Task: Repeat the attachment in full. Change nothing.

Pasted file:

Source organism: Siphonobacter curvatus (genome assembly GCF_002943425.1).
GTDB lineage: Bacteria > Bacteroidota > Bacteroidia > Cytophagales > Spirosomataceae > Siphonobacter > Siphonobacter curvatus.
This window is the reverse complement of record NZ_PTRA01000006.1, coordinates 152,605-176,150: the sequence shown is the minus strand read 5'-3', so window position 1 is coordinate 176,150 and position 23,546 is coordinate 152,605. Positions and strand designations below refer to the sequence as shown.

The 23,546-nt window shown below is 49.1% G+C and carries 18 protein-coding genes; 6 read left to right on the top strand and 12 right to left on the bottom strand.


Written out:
Source organism: Siphonobacter curvatus (genome assembly GCF_002943425.1).
GTDB lineage: Bacteria > Bacteroidota > Bacteroidia > Cytophagales > Spirosomataceae > Siphonobacter > Siphonobacter curvatus.
This window is the reverse complement of record NZ_PTRA01000006.1, coordinates 152,605-176,150: the sequence shown is the minus strand read 5'-3', so window position 1 is coordinate 176,150 and position 23,546 is coordinate 152,605. Positions and strand designations below refer to the sequence as shown.

The 23,546-nt window shown below is 49.1% G+C and carries 18 protein-coding genes; 6 read left to right on the top strand and 12 right to left on the bottom strand.